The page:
University of New Hampshire’s Sexual Harassment and Rape Prevention Program and Women’s Studies department invited Sage Carson to campus to talk about student activism and Title IX on Wednesday, April 10. Carson is the manager of Know Your IX, a survivor and youth-led program that teaches students about Title IX, and got her start in activism after protesting a mishandled case of sexual harassment at the University of Delaware.
Carson started off the night by defining Title IX for the group, and what that means for schools, perpetrators and survivors. Title IX guarantees equality in education, no matter the circumstances. This includes student-athletes and pregnant/parenting students, but the thing that people often associate Title IX with is sexual assault and violence. Carson used the words “gender violence” because it covers a wide array of behaviors such as stalking, online harassment, rape and sexual assault, while also acknowledging that this type of violence happens across all genders.
One in three high schoolers experience dating violence, while one in five women, one in 20 men, and one in four college students experience sexual violence. This can lead students to experience negative psychological and emotional impacts, social isolation, high dropout rates and financial consequences.
Since Title IX has been in place, schools have to get involved in these cases when they are reported. Carson explains that schools can meet the needs of survivors in different ways than cops can. Under Title IX students have a right to an education, free reasonable accommodations, a no-contact order and to know their legal options. If these rights are violated, students have a right to organize protests and attempt to change policies. Carson took the group of students through the process of how to promote change on campus.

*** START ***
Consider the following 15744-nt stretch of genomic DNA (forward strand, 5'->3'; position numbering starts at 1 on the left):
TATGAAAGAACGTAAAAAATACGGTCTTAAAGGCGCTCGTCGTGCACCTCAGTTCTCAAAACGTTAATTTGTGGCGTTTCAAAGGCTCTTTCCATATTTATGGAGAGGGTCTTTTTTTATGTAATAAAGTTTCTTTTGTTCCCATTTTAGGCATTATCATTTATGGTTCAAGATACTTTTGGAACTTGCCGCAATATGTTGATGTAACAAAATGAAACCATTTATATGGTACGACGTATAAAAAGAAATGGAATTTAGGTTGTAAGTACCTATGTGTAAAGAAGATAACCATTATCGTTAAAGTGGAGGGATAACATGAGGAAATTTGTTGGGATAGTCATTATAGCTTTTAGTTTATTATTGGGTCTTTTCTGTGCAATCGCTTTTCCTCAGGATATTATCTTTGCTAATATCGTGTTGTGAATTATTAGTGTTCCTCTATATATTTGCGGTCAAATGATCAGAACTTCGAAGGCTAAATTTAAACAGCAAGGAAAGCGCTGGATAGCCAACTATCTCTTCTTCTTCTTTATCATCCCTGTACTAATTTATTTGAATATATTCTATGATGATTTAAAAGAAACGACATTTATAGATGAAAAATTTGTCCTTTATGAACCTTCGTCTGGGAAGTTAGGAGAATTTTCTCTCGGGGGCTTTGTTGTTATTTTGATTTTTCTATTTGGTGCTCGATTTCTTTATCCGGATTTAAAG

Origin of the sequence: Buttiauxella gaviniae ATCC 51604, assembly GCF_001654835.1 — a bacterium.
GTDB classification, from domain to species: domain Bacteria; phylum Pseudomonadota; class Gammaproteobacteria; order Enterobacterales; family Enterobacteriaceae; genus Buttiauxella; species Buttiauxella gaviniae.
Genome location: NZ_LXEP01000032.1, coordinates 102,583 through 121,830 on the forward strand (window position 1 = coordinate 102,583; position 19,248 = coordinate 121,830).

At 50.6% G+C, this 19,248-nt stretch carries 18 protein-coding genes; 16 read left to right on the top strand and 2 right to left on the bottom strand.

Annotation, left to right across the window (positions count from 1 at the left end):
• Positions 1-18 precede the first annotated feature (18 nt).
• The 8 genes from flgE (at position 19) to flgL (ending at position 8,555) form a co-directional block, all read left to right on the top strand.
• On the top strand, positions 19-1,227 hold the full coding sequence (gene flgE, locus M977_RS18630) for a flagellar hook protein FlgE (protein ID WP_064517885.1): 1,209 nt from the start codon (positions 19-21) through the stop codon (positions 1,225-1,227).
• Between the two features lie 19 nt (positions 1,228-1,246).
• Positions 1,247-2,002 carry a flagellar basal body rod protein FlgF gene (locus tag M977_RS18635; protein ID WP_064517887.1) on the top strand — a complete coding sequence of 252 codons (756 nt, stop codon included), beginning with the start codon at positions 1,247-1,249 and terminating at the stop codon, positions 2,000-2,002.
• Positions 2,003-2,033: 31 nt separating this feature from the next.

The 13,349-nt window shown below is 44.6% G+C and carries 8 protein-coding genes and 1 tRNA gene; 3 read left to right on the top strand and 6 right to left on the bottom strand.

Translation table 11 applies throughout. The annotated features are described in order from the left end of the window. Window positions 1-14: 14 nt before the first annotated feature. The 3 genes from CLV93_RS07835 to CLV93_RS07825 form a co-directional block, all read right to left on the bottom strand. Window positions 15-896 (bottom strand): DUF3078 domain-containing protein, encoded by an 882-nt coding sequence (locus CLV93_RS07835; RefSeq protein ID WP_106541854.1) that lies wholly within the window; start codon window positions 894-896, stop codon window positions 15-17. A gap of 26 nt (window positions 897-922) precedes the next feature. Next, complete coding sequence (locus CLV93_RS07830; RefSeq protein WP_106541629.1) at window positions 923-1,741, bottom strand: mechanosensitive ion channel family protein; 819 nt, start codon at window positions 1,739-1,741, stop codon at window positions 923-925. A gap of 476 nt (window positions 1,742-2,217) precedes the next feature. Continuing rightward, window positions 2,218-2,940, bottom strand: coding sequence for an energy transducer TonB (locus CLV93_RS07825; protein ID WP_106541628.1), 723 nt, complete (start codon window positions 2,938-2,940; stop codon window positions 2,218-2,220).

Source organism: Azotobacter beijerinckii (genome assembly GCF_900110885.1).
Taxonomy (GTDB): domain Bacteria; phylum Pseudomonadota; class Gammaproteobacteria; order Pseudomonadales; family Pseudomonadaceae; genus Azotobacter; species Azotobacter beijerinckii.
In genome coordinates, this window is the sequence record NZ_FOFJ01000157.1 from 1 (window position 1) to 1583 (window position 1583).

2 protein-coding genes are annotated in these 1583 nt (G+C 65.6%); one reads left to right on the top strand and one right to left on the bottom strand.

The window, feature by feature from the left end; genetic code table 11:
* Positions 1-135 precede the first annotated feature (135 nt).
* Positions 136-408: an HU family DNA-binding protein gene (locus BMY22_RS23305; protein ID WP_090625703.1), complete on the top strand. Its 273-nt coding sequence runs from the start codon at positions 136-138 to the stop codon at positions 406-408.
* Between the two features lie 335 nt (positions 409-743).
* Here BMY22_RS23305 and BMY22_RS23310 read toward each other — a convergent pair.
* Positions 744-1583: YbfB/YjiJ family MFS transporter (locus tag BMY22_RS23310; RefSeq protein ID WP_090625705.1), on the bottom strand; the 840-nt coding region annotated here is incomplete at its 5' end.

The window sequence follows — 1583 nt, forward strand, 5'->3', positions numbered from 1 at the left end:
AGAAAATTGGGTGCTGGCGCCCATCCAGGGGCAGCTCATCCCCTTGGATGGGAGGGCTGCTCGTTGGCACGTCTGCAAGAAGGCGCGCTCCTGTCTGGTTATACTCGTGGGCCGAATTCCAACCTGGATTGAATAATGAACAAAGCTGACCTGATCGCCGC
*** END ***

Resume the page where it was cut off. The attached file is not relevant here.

In order to have a good policy, it must have transparency, prevention, services, investigations and sanctions. Carson suggested putting out a climate survey at least every two years to get an idea of where the campus climate is. If a school’s policy does not cover these requirements then students are encouraged to form teams or groups to promote change. Carson says that teams that include a variety of experiences can lead to many creative solutions.
Carson proves survivor activism. This type of activism focuses more on the survivor and their experiences and stories to find solutions. This also gives gender violence survivors a place to go and feel safe, even if they don’t feel comfortable sharing their stories. Survivor activism also puts more of a spotlight on marginalized survivors such as students of color or students in the LGBTQ+ community.
When growing these groups students can petition, phone bank, or canvas for their cause. Getting long term employees to work with your organization as well as mentoring younger students can ensure the longevity of your group and goal.
In terms of strategy, Carson recommends keeping in mind the three T’s; Targets, timelines and tactics. While setting these up may not feel like activism, they are setting the foundation to have a stronger voice and goal. Setting long, intermediate and short term goals, and breaking down demands can make objectives easier to understand from outside perspectives.
The timing of group protests is also importing in creating change. Picking a time that does not conflict with other protests but also a time that will get a lot of attention is critical. Carson said, “these are my favorite tactics.” Organizing press releases, demonstrations and good visuals are also important when trying to gain traction in a movement.
While Carson focused on Title IX when talking about protests and groups, Erica Vazza, the outreach and training coordinator for SHARPP, reminded the group that these tactics and organizing ideas do not only apply to Title IX, but to any organization trying to make a difference.
Students who want to know more about Title IX can visit knowyourix.org.